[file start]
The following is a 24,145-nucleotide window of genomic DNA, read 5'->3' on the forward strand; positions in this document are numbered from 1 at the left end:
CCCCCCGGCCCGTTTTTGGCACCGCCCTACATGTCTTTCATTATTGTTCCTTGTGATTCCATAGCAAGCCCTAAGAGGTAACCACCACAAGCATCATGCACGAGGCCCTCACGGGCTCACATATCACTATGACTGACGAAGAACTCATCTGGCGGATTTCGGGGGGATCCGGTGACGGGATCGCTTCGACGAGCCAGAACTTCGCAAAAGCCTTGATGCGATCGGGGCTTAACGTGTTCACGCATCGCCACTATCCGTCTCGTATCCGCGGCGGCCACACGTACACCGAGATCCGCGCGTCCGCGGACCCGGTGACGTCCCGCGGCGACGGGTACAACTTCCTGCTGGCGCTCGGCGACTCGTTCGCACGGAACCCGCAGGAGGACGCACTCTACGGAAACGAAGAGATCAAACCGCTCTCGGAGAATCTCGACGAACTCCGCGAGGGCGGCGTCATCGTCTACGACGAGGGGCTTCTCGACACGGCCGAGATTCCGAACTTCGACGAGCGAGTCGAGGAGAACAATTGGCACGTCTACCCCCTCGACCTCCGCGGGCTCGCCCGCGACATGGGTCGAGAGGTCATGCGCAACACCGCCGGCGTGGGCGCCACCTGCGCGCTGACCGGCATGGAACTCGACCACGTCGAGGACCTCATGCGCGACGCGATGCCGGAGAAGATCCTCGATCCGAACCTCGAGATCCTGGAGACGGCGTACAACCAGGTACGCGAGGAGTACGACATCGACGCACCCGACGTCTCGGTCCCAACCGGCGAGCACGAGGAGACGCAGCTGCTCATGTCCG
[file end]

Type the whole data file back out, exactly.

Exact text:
The following is a 24,145-nucleotide window of genomic DNA, read 5'->3' on the forward strand; positions in this document are numbered from 1 at the left end:
CCCCCCGGCCCGTTTTTGGCACCGCCCTACATGTCTTTCATTATTGTTCCTTGTGATTCCATAGCAAGCCCTAAGAGGTAACCACCACAAGCATCATGCACGAGGCCCTCACGGGCTCACATATCACTATGACTGACGAAGAACTCATCTGGCGGATTTCGGGGGGATCCGGTGACGGGATCGCTTCGACGAGCCAGAACTTCGCAAAAGCCTTGATGCGATCGGGGCTTAACGTGTTCACGCATCGCCACTATCCGTCTCGTATCCGCGGCGGCCACACGTACACCGAGATCCGCGCGTCCGCGGACCCGGTGACGTCCCGCGGCGACGGGTACAACTTCCTGCTGGCGCTCGGCGACTCGTTCGCACGGAACCCGCAGGAGGACGCACTCTACGGAAACGAAGAGATCAAACCGCTCTCGGAGAATCTCGACGAACTCCGCGAGGGCGGCGTCATCGTCTACGACGAGGGGCTTCTCGACACGGCCGAGATTCCGAACTTCGACGAGCGAGTCGAGGAGAACAATTGGCACGTCTACCCCCTCGACCTCCGCGGGCTCGCCCGCGACATGGGTCGAGAGGTCATGCGCAACACCGCCGGCGTGGGCGCCACCTGCGCGCTGACCGGCATGGAACTCGACCACGTCGAGGACCTCATGCGCGACGCGATGCCGGAGAAGATCCTCGATCCGAACCTCGAGATCCTGGAGACGGCGTACAACCAGGTACGCGAGGAGTACGACATCGACGCACCCGACGTCTCGGTCCCAACCGGCGAGCACGAGGAGACGCAGCTGCTCATGTCCG